The list is long. So many have died in this area. They perished hiking, driving, training. They died on Ben Nevis, in Glen Nevis and in the surrounding area.
a large number of accidents
They died rock climbing, in avalanches, falling from ridges, crashing into mountains with planes, they were struck by lightning, they drowned, they were killed by explosions.
Some of those are buried in Glen Nevis cemetery opposite the Glen Nevis Visitors Center, where helicopters and mountain range rescue teams are operating all year round.
a peaceful part of Glen Nevis
Glen Nevis cemetery, a peaceful and quiet place in this busy area of the Highlands, Fort William is just round the corner. A vast camp site caters for the needs of many visitors. Scotland’s largest mountain is a center of attraction.
There is a considerable number of war graves in this cemetery. No headstone for flying officer John Donald McDonnell though. He crashed his plane into the hillside on May 16th, 1943. Visibility was poor and the pilot had engine problems. He was 21 years old when he died.
World War II
Sergeant Arthur George Gomm was 25 when a premature explosion took his life in November 1944. The tragic accident happened at the Commando Basic Training center in Achnacarry, just a few miles west of Glen Nevis. He was not the only soldier in training on and around the Commando Dark Mile. He was noct the only one who lost his life.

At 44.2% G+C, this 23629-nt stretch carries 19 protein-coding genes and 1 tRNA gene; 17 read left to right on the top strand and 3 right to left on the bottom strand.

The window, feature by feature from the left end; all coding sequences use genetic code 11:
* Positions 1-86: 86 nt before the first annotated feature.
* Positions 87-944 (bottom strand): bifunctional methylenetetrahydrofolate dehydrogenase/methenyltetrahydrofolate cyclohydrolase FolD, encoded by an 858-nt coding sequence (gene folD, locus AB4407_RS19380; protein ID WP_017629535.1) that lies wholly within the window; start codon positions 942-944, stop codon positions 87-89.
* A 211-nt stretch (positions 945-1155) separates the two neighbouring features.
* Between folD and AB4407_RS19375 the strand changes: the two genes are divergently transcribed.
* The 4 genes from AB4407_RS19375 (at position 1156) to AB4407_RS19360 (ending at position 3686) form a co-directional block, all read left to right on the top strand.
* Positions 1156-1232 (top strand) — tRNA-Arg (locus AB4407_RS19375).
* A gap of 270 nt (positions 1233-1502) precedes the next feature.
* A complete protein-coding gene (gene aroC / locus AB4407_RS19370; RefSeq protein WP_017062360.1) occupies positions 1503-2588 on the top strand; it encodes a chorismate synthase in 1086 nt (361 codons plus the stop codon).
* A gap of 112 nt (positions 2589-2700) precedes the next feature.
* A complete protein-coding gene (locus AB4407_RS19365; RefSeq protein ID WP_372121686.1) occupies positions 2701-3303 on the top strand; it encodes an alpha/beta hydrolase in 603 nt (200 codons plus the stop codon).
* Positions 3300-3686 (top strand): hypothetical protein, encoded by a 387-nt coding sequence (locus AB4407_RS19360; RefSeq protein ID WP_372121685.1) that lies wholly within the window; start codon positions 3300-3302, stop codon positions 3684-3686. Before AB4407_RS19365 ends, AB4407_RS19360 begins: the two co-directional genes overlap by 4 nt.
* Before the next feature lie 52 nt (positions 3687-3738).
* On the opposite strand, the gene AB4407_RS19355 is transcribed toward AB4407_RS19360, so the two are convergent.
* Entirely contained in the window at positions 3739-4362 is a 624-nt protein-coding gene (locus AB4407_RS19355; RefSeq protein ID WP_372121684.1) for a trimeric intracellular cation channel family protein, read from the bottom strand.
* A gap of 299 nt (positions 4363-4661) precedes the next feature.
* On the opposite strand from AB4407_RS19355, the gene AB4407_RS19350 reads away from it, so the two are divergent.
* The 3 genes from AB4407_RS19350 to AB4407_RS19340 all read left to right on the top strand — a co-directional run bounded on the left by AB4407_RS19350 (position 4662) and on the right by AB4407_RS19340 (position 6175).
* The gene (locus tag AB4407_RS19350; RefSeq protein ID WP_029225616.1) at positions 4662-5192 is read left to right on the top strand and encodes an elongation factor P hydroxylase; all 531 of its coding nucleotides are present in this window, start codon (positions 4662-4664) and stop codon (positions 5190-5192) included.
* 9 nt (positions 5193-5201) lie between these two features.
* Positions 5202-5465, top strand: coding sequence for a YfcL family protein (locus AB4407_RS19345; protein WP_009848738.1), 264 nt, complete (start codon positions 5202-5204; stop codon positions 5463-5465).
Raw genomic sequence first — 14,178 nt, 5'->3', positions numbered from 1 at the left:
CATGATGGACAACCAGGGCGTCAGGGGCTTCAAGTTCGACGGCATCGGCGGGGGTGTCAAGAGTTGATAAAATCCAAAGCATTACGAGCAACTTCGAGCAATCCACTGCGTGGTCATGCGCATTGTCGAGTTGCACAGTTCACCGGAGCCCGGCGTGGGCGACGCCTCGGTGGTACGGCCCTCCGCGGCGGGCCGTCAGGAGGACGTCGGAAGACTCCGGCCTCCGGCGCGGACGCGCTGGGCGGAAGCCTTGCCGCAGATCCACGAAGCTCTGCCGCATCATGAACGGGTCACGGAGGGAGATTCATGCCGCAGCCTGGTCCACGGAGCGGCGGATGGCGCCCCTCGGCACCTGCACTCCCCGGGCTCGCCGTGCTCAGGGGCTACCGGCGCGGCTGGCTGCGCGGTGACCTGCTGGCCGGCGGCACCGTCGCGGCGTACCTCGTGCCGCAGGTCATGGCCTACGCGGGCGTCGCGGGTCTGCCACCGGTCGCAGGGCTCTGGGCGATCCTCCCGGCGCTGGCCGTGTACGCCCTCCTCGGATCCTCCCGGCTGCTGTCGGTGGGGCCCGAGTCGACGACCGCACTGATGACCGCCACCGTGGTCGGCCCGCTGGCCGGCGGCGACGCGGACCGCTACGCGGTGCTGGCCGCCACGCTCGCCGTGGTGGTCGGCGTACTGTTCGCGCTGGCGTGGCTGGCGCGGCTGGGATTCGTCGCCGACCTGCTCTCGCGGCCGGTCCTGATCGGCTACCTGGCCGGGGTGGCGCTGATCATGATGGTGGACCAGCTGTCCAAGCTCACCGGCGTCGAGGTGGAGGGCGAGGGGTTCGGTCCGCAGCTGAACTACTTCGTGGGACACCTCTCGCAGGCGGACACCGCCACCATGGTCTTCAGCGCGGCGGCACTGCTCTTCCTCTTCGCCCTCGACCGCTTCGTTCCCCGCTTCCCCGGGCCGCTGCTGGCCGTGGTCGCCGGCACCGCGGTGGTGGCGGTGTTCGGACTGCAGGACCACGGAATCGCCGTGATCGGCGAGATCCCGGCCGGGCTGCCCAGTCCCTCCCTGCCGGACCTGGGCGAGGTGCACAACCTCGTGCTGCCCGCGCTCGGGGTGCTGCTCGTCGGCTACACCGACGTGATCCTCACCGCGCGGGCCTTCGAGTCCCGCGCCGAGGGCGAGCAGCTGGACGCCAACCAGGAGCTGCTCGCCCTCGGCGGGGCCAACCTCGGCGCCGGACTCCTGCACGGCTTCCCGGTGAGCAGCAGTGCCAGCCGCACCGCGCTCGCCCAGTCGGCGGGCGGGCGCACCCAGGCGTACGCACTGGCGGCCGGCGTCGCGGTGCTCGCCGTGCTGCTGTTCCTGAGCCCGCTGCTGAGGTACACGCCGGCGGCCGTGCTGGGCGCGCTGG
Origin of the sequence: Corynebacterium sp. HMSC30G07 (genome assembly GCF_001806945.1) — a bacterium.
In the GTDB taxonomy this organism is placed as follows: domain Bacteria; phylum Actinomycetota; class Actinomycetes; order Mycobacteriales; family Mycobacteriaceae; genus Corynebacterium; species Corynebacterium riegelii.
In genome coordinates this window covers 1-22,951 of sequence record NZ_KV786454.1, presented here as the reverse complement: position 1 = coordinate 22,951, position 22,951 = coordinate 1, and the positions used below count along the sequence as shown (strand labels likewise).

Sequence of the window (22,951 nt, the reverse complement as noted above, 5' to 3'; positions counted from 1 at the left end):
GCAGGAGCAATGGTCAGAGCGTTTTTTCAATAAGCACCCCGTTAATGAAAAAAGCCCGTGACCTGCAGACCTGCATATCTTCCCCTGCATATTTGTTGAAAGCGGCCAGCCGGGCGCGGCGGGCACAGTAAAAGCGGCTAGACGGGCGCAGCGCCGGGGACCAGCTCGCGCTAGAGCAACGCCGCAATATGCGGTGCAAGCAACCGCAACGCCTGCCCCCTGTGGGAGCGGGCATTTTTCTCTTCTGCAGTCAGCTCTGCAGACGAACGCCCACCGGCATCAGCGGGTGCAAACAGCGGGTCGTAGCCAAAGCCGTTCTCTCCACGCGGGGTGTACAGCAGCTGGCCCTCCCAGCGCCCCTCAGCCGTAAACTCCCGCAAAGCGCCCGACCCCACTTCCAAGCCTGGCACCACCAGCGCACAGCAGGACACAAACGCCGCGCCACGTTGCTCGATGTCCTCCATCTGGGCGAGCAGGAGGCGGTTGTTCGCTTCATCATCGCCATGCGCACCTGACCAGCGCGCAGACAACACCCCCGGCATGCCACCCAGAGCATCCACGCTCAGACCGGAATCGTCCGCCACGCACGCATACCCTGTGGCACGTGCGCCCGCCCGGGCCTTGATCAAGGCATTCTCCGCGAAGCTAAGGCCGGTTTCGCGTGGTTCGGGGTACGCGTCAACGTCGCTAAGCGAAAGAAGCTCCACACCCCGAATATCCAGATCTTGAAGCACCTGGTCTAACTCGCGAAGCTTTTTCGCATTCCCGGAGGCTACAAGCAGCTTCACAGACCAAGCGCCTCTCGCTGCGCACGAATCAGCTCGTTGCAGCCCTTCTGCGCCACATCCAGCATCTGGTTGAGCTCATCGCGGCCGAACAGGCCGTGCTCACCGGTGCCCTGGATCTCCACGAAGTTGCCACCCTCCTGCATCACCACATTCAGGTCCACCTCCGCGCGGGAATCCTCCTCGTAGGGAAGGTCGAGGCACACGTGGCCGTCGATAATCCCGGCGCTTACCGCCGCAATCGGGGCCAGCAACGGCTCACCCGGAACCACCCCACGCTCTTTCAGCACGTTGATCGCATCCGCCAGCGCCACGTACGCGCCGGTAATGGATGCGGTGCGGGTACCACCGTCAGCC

Quite a few deaths were caused by drowning
There was Alan Haydon, an English Gunner, died by accidental drowning November 28, 1941. He was not the only one who drowned that day. With him died Private Patrick McCarthy, Fusilier James Scullion, and Corporal Frederick Turne. All four lost their life in Loch Linne. What happened? Their story was never told.
Lieutenant George Arthur Woolam, died in June 1945, three months before the end of World War II. His cause of death was also an accident while serving at the Commando Basic Training Center. The records state he fractured his skull at the North British Aluminium Company’s Works in Kinlochleven, south of Glen Nevis.
Walking among the graves of Glen Nevis cemetery is like walking through the history of this area. These stones tell many tales, most of them sad, some even tragic. They keep the memory alive.
more information on http://www.commandoveterans.org/FortWilliam-GlenNevis
Liked the read? There’s more @Amazon …
Scotland is a country full of history, stories and secrets. Often, the three cannot be separated. That is what makes this country so wonderful and unique. The stories of this book have been discovered and gathered for Erkenbach’s blog, Graveyards of Scotland, over many years.
Her main sources were historical travel guides from the 18th and 19th centuries, where the finds were scary, beautiful, funny, and sometimes, cruel.This unusual approach to a country’s history has produced amazing results. You don’t have to share the author’s passion for cemeteries to enjoy this book; only a small number of the stories in this collection take place in graveyards, though they do all end in them, so perhaps it helps.
The fairy hill in Inverness, a nitrate murder on Shetland, a family of left-handers, wolves, Robert the Bruce and William Wallace shown in a new light, the secret bay of the writer Gavin Maxwell, a murdering poet and so many things you didn’t know about Scotland, its clans and its history.